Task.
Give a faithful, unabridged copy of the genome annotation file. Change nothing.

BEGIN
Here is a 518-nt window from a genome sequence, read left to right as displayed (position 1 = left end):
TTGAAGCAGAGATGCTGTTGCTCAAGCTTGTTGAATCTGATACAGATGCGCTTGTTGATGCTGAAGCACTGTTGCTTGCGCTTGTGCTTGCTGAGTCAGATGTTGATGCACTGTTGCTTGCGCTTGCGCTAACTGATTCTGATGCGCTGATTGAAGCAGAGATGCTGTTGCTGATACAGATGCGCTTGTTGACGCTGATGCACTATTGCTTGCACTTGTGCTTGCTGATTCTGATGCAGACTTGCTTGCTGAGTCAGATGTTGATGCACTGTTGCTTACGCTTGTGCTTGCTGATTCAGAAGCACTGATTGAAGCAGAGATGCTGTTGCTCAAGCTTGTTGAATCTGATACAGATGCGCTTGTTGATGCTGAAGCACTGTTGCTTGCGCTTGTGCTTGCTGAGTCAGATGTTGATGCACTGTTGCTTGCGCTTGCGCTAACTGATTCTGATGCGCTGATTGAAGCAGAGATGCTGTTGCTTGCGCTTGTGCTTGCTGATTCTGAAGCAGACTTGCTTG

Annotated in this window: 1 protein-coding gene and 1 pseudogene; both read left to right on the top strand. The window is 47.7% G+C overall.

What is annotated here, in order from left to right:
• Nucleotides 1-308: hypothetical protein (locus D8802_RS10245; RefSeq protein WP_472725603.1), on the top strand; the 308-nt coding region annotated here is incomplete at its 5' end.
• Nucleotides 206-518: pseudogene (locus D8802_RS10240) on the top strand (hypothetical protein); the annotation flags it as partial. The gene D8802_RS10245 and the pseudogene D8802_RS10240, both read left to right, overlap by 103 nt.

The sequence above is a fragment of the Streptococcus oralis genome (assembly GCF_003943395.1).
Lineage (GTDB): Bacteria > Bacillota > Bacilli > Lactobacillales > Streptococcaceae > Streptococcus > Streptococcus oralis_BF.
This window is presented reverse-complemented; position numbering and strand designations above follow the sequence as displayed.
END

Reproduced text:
Here is a 518-nt window from a genome sequence, read left to right as displayed (position 1 = left end):
TTGAAGCAGAGATGCTGTTGCTCAAGCTTGTTGAATCTGATACAGATGCGCTTGTTGATGCTGAAGCACTGTTGCTTGCGCTTGTGCTTGCTGAGTCAGATGTTGATGCACTGTTGCTTGCGCTTGCGCTAACTGATTCTGATGCGCTGATTGAAGCAGAGATGCTGTTGCTGATACAGATGCGCTTGTTGACGCTGATGCACTATTGCTTGCACTTGTGCTTGCTGATTCTGATGCAGACTTGCTTGCTGAGTCAGATGTTGATGCACTGTTGCTTACGCTTGTGCTTGCTGATTCAGAAGCACTGATTGAAGCAGAGATGCTGTTGCTCAAGCTTGTTGAATCTGATACAGATGCGCTTGTTGATGCTGAAGCACTGTTGCTTGCGCTTGTGCTTGCTGAGTCAGATGTTGATGCACTGTTGCTTGCGCTTGCGCTAACTGATTCTGATGCGCTGATTGAAGCAGAGATGCTGTTGCTTGCGCTTGTGCTTGCTGATTCTGAAGCAGACTTGCTTG

Annotated in this window: 1 protein-coding gene and 1 pseudogene; both read left to right on the top strand. The window is 47.7% G+C overall.

What is annotated here, in order from left to right:
• Nucleotides 1-308: hypothetical protein (locus D8802_RS10245; RefSeq protein WP_472725603.1), on the top strand; the 308-nt coding region annotated here is incomplete at its 5' end.
• Nucleotides 206-518: pseudogene (locus D8802_RS10240) on the top strand (hypothetical protein); the annotation flags it as partial. The gene D8802_RS10245 and the pseudogene D8802_RS10240, both read left to right, overlap by 103 nt.

The sequence above is a fragment of the Streptococcus oralis genome (assembly GCF_003943395.1).
Lineage (GTDB): Bacteria > Bacillota > Bacilli > Lactobacillales > Streptococcaceae > Streptococcus > Streptococcus oralis_BF.
This window is presented reverse-complemented; position numbering and strand designations above follow the sequence as displayed.